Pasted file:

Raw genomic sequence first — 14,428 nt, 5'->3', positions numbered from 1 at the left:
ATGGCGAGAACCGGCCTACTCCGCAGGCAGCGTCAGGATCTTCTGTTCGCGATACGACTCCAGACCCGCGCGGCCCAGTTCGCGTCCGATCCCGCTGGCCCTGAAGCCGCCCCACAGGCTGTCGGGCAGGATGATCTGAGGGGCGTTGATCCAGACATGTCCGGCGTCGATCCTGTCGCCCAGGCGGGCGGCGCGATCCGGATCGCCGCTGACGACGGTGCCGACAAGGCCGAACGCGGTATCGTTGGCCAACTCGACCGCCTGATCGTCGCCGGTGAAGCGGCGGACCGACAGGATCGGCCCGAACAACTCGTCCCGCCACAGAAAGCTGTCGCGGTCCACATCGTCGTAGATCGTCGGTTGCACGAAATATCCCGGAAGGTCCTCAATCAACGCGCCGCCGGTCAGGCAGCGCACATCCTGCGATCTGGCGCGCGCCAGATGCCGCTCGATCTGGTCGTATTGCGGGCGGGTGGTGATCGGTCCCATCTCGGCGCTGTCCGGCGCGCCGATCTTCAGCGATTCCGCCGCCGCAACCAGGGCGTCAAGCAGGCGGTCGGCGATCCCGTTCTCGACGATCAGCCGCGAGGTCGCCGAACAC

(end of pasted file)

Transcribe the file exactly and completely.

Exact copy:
Raw genomic sequence first — 14,428 nt, 5'->3', positions numbered from 1 at the left:
ATGGCGAGAACCGGCCTACTCCGCAGGCAGCGTCAGGATCTTCTGTTCGCGATACGACTCCAGACCCGCGCGGCCCAGTTCGCGTCCGATCCCGCTGGCCCTGAAGCCGCCCCACAGGCTGTCGGGCAGGATGATCTGAGGGGCGTTGATCCAGACATGTCCGGCGTCGATCCTGTCGCCCAGGCGGGCGGCGCGATCCGGATCGCCGCTGACGACGGTGCCGACAAGGCCGAACGCGGTATCGTTGGCCAACTCGACCGCCTGATCGTCGCCGGTGAAGCGGCGGACCGACAGGATCGGCCCGAACAACTCGTCCCGCCACAGAAAGCTGTCGCGGTCCACATCGTCGTAGATCGTCGGTTGCACGAAATATCCCGGAAGGTCCTCAATCAACGCGCCGCCGGTCAGGCAGCGCACATCCTGCGATCTGGCGCGCGCCAGATGCCGCTCGATCTGGTCGTATTGCGGGCGGGTGGTGATCGGTCCCATCTCGGCGCTGTCCGGCGCGCCGATCTTCAGCGATTCCGCCGCCGCAACCAGGGCGTCAAGCAGGCGGTCGGCGATCCCGTTCTCGACGATCAGCCGCGAGGTCGCCGAACAC